Weekly Roundup

Arturo Herrera, "Mushrooms (detail)," 2009. Mixed media on paper; 57.625 x 44.75 inches; Artwork © Arturo Herrera/Image courtesy of the artist and Sikkema Jenkins & Co., New York.

Arturo Herrera. “Mushrooms (detail),” 2009. Mixed media on paper; 57.625 x 44.75 in. Artwork © Arturo Herrera. Courtesy the artist and Sikkema Jenkins & Co., New York.

Arturo Herrera curates a show in Texas, Cindy Sherman photos disturb in Norway, Laylah Ali showcases an abolitionist online, and more in this week’s roundup:

  • Arturo Herrera has organized an exhibition for the Linda Pace Foundation (San Antonio, TX). Herrera selected objects in the Linda Pace Collection, including eight of his own works, created between 2009-2011. According to the curatorial staff, the exhibition “can almost been seen like a staircase of time exemplifying his expansion of process, imagery, materiality, collage, and ideas.” On view through September 6.
  • Cindy Sherman – Untitled Horrors emphasizes the disturbing, grotesque, and disquieting sides of Cindy Sherman’s photographs, bringing together works made in the mid-1970s and up to the present day. On view at Astrup Fearnley Museet (Oslo, Norway) through September 22.
  • Ai Weiwei: According to What? features photographs, sculpture, installation, audio and video. In these works, Ai draws attention to the complexities of a changing world, and probes such issues as freedom of expression, individual and human rights, the power of digital communication, and the range of creative practices that characterize contemporary art in China and globally. On view at the Art Gallery of Ontario (Toronto, ON) through October 27.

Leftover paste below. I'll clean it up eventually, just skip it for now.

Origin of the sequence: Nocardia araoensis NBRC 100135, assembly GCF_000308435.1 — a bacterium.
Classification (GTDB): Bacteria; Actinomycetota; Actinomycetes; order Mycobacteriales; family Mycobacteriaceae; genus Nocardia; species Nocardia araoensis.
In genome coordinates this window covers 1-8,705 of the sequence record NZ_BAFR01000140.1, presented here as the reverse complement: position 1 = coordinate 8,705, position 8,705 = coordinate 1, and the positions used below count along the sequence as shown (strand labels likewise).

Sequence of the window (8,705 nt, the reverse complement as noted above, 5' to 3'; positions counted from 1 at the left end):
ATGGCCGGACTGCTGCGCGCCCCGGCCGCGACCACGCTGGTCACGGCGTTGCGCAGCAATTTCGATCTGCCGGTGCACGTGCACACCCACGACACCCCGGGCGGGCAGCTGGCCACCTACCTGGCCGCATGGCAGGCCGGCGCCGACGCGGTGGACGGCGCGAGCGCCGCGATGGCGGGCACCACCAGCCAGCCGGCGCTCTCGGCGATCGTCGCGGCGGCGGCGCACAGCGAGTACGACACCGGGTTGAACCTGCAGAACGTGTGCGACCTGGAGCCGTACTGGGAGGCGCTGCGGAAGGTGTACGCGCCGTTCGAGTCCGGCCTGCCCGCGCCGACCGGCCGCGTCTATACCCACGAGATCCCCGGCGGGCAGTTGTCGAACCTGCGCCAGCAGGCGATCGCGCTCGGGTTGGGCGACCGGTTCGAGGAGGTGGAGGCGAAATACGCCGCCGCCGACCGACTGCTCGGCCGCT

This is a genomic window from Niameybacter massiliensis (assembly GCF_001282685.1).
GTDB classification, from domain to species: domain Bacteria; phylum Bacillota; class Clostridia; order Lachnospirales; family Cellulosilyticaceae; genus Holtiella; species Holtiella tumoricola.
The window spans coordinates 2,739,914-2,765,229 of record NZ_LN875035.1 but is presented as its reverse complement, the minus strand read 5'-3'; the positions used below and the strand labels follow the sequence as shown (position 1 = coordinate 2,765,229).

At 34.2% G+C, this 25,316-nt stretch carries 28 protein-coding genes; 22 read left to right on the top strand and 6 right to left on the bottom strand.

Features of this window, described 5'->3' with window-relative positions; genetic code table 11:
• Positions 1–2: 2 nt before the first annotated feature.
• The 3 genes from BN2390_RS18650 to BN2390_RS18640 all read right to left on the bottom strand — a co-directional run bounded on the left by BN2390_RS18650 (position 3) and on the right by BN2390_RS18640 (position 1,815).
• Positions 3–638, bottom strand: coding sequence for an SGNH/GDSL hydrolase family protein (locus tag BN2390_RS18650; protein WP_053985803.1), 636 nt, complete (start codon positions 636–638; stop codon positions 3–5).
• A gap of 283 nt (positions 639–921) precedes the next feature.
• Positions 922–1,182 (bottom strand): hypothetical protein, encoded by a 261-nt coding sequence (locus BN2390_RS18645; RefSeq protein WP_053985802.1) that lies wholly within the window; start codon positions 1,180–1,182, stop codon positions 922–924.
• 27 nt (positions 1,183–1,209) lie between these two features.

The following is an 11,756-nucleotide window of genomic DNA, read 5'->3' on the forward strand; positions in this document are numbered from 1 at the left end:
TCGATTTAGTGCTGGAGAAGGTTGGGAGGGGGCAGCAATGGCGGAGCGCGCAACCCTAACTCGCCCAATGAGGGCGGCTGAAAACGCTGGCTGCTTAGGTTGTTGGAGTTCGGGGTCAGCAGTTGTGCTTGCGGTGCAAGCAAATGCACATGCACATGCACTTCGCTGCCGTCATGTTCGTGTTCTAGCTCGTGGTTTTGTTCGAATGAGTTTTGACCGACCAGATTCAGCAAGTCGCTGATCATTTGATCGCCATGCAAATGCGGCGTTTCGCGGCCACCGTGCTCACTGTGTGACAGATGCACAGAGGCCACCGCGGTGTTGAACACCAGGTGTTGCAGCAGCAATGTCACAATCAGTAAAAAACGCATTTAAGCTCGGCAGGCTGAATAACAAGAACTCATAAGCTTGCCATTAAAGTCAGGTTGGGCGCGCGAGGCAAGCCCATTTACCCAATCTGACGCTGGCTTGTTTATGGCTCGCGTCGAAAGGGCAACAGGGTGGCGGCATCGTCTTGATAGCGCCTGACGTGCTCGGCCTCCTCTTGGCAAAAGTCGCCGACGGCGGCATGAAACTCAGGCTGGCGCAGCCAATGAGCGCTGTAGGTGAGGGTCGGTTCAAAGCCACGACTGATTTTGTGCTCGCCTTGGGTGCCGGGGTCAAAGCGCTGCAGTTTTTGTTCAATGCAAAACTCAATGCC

• Laylah Ali has taken the radical abolitionist John Brown as the focus for her Dia Art Foundation project, John Brown Song! Last spring, Ali asked a number of people to select a version of the song “John Brown’s Body” and record themselves singing it. She has posted this collection of videos online, creating a contemporary lyrical portrait of this complex historical figure.
  • Mark Bradford‘s site-specific installation in a vacant house in La Jolla, California has been demolished. Project Hermès was based on transcribed conversations between Eloisa Haudenschild in La Jolla and Mark Bradford in Los Angeles. Haudenschild told stories of a former neighbor who harbored deep antagonism and paranoia towards her and her family. Bradford interpreted their conversations in the interior of the neighbor’s dilapidated house. Project Hermès was open for one day only in early August. View documentation of the house and process here.

Contributor
Nettrice Gaskins is an artist and educator who holds a Ph.D. in Digital Media. Gaskins compiles the Magazine's "Weekly Roundup" and occasionally contributes articles on afrofuturism.
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